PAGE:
Fire Power is more than just another martial arts series, it's reminding readers that martial arts aren't just para-mystical flashy moves.

Review: Look Beyond the Surface of FIRE POWER

Fire Power by Kirkman & Samnee has an unfortunate pre-release reputation as an Iron Fist rip-off, but Robert Kirkman makes a strong point that first impressions aren’t everything. Hopefully, coming out on April 29, Kirkman and co-creator Chris Samnee deliver a great story about spiritual balance.

Fire Power The Spirit of Martial Arts

If anyone has watched a certain video about Fake Martial Arts, they get an introduction to why martial arts, in general, has its appeal. It’s a sense of national identity and a chance for people to challenge the status quo, something Kirkman ingrains into every part of this Prelude. Now while Fire Power‘s primary martial art, the Flaming Fist, is indeed fictional, it never strays into the realm of cultish absurdity like Count Dante’s Dim Mak. There is a basis to the secret technique of throwing fireballs like in Street Fighter. But it’s so difficult that nobody is able to replicate it. All of which revolve around two of the main characters.

The Fuel and Oxygen

The plot of Fire Power on full display
Pay attention to the mark on her arm.

An early climax before the transitionOwen Johnson, unlike most martial arts protagonists, isn’t trying to become the strongest there is. Neither is he out for revenge. He just wants to learn about his birth parents. That journey leads him all across China, where martial arts masters instill in him a sense of discipline and patience. One that leads him to the Temple of the Flaming Fist. As well as the other major character, sifu Master Wei Lun.

Wei Lun’s character design from Samnee perfectly encapsulates his character. He’s a traditional man who combines the secret world of the temple with the modern world. Complete with wearing sneakers instead of sandals as well as headphones in addition to the traditional gi. This displays his greater patience to not cut himself off from the modern world.

Most people of the temple see it as their only place in the world and never try to do more than necessary. It’s why many temple practitioners give up on the fireball technique. Wei Lun meanwhile always tries to complete the fireball technique as a way of understanding himself and the people around him. This includes Owen when some revelations come to light. Both of these characters show an importance in martial arts, finding the balance in life. For only when you discard notions that hold you back do you fully realize yourself.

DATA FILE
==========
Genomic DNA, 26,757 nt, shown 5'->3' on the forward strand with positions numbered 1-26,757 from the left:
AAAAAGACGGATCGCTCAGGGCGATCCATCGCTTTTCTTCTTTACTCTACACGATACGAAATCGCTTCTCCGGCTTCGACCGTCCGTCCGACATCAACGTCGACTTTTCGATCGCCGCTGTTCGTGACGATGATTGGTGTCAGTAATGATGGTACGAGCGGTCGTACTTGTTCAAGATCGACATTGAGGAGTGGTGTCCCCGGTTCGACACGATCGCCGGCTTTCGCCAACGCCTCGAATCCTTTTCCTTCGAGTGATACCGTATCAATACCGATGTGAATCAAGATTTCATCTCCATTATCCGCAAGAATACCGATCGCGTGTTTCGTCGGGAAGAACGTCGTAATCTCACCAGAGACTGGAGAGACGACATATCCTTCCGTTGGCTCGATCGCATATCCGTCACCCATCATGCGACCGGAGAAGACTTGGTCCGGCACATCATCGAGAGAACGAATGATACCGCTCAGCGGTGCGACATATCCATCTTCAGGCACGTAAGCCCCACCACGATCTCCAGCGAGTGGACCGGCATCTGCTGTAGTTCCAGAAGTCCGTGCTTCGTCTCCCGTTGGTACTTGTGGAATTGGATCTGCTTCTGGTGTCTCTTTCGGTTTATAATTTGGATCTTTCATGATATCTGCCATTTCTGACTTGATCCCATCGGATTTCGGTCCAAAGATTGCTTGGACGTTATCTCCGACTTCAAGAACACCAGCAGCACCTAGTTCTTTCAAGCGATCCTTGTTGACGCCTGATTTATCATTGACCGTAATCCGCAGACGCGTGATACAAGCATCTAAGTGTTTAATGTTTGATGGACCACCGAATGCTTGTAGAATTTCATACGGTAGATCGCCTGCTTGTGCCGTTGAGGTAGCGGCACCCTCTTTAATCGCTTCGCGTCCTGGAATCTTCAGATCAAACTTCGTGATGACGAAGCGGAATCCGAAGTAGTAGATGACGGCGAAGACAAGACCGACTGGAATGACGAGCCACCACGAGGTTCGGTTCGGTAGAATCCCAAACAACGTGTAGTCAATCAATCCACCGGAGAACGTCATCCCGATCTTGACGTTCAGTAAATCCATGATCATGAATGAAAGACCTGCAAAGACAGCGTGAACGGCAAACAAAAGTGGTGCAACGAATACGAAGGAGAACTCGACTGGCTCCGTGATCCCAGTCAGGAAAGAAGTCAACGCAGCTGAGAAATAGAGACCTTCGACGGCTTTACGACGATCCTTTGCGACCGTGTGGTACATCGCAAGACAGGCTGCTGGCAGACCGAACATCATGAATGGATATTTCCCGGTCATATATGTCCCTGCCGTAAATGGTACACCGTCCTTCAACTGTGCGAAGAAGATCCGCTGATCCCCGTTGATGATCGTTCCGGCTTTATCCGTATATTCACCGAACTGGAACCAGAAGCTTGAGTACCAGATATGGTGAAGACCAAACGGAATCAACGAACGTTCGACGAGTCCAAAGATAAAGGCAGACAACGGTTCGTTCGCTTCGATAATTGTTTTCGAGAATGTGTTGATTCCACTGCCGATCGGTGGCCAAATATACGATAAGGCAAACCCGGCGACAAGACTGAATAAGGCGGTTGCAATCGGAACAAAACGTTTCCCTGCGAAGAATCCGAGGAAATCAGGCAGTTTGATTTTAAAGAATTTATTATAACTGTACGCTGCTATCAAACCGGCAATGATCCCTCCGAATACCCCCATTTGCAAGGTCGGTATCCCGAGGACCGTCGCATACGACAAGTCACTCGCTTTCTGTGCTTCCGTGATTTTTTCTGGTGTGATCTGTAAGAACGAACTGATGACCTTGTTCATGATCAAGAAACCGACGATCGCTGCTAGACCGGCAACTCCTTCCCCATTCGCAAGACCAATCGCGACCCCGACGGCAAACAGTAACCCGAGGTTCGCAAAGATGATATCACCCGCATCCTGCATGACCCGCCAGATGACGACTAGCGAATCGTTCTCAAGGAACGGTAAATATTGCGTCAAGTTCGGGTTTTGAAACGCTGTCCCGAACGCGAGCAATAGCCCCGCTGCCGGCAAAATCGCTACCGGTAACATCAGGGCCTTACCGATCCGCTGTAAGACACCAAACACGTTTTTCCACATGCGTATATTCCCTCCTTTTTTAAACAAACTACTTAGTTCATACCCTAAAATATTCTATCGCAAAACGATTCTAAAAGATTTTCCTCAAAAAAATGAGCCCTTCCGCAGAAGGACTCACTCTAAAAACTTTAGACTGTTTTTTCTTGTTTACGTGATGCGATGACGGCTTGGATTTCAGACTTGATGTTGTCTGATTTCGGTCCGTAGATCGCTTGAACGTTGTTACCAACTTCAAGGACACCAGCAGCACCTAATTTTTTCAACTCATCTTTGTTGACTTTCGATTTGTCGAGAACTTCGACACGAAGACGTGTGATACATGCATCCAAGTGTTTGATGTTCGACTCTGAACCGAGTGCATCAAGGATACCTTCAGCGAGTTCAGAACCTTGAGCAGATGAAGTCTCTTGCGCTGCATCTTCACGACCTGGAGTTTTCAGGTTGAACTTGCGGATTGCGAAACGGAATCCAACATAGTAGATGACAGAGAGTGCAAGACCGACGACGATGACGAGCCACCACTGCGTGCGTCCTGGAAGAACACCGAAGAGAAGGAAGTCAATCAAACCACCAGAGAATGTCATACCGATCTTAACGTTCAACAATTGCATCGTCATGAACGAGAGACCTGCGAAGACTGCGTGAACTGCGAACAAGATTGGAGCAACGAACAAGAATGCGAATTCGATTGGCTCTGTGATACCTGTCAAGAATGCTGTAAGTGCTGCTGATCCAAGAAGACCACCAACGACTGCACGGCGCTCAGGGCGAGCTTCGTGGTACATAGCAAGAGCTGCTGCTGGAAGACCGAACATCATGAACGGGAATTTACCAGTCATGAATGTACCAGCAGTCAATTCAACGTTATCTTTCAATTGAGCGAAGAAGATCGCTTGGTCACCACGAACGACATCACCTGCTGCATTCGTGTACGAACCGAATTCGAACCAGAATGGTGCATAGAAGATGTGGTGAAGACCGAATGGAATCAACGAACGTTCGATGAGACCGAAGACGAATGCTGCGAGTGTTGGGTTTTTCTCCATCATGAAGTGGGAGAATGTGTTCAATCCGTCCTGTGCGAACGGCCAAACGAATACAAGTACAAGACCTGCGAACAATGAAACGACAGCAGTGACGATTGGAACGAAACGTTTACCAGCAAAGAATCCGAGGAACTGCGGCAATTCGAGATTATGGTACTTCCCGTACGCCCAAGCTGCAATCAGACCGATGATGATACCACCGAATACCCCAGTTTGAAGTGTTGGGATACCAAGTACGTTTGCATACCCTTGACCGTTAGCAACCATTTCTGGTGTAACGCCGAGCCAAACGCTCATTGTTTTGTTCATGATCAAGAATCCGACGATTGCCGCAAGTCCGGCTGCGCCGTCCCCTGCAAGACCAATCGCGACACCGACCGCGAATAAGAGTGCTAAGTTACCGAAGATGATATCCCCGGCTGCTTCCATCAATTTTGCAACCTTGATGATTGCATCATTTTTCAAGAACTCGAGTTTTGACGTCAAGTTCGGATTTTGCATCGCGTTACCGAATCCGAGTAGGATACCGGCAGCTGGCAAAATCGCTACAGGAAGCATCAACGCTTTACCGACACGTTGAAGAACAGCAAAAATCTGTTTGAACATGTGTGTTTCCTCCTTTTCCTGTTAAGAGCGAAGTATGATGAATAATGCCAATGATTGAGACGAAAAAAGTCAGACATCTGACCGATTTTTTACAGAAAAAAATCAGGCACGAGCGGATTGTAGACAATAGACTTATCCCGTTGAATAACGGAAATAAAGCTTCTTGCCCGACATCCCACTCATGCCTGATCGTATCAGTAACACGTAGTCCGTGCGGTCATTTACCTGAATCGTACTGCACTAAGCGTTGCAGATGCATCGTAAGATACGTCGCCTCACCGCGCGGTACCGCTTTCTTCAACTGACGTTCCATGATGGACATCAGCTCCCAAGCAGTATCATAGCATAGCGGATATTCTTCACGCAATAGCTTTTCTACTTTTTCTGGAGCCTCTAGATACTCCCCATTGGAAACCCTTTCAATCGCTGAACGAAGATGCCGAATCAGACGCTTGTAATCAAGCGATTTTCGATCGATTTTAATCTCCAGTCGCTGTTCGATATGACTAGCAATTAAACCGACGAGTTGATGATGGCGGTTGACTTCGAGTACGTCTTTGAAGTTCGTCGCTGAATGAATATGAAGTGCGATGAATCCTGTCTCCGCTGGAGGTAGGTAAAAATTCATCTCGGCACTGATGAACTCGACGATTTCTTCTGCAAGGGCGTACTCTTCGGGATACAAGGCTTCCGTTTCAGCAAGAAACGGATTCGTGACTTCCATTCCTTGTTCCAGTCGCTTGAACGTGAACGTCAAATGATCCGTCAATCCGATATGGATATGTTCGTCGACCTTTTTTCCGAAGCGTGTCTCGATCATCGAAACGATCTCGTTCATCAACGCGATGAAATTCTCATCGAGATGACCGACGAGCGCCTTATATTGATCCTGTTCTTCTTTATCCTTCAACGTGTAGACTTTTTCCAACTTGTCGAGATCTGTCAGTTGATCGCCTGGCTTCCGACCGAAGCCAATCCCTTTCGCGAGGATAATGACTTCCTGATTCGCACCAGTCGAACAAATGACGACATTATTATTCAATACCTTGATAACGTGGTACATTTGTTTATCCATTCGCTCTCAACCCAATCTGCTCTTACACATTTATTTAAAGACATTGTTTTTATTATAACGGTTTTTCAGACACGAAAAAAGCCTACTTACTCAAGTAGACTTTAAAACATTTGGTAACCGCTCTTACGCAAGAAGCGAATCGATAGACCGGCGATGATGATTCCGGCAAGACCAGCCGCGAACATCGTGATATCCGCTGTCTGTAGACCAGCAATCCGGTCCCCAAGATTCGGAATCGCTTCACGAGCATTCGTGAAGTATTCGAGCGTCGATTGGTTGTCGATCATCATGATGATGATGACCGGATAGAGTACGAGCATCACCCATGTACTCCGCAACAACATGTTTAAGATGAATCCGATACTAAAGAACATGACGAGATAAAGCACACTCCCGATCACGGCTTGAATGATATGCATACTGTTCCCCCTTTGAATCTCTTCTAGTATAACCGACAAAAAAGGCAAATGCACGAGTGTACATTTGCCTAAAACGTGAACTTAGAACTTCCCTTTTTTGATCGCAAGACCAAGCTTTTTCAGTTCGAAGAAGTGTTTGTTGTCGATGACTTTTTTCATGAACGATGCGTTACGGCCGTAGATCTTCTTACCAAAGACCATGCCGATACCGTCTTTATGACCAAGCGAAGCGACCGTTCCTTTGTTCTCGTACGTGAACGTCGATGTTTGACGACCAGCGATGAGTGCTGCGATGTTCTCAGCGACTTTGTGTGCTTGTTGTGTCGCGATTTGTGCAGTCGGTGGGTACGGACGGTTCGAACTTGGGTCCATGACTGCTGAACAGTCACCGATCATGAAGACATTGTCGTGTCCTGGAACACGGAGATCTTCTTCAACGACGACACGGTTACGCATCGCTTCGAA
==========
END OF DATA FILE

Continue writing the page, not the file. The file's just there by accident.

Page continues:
The Artwork Has Fire Power

In addition to the above character design of Wei Lun, Samnee’s artwork shows a balance of both character design and landscape detail. The mountainous region looks almost photorealistic. Meanwhile, the details on people’s faces receive a great degree of detail, including their wrinkles. All while evoking the traditional artwork from Chinese calligraphic paintings. The inking for the darker shading always goes into a rhythm that evokes not only moods but also a need for balance between the bright and dark. The dark holds secrets that people are trying to bring to light. Because once Owen embraces the darker sides of the temple, he doesn’t find what he wants, he finds what he needs at the climax.


Fire Power BeginningMatt Wilson’s coloring also follows this philosophy of Fire Power. The dark blues of the mountain, in contrast to the warm colors of fire, act almost like an indication between answers and uncertainties. But perhaps that is best on display from the butterflies of the temple. Yellow butterflies are a sign of love, one that shows Owen’s drive to find the love of his parents. But it also means long life, something that both Owen and the temple hope to regain. One that culminates in a large bright yellow flame near the end of the climax.


Rus Wooton’s lettering matches significantly with the above art styles. Some of the simple calligraphy when it comes to the onomatopoeias can become complete extensions of actions. The thicker the lines, the stronger the action. When some of those actions receive coloring, it’s usually for something either threatening or revealing. Bright yellows, in particular, drive the reader into revealing the state the characters are in. The word balloons match up when the words turn from black to dark red. By the time of the big action scene large onomatopoeias indicate the climax.

Fire Power is What Netflix’s Iron Fist Should’ve Been

While it’s okay to make comparisons to Iron Fist for advertising’s sake, Fire Power is the way to show a proper origin story. Because first impressions aren’t everything, there are some things you have to try and understand. Some people might show their entire character like Wei Lun, but that’s only because paying too closely to traditions can hold you back. It’s finding that secret and knowing what to do with it that means the most. So don’t assume that just because you’ve seen one Martial Arts series that you’ve seen them all.

Do you think Fire Power is still just an Iron Fist rip-off? Leave your thoughts in the comments.

Jake Palermo
Jake Palermo
Greeting panel readers, My name is Jake but I never replace anyone or anything; I merely follow and fill in the gaps. I write stories and articles that help people piece together anything that helps them understand subjects like culture, the people who write their favorite stories, and how it affects other people.
Review: Look Beyond the Surface of FIRE POWERFire Power is more than just another martial arts series, it's reminding readers that martial arts aren't just para-mystical flashy moves.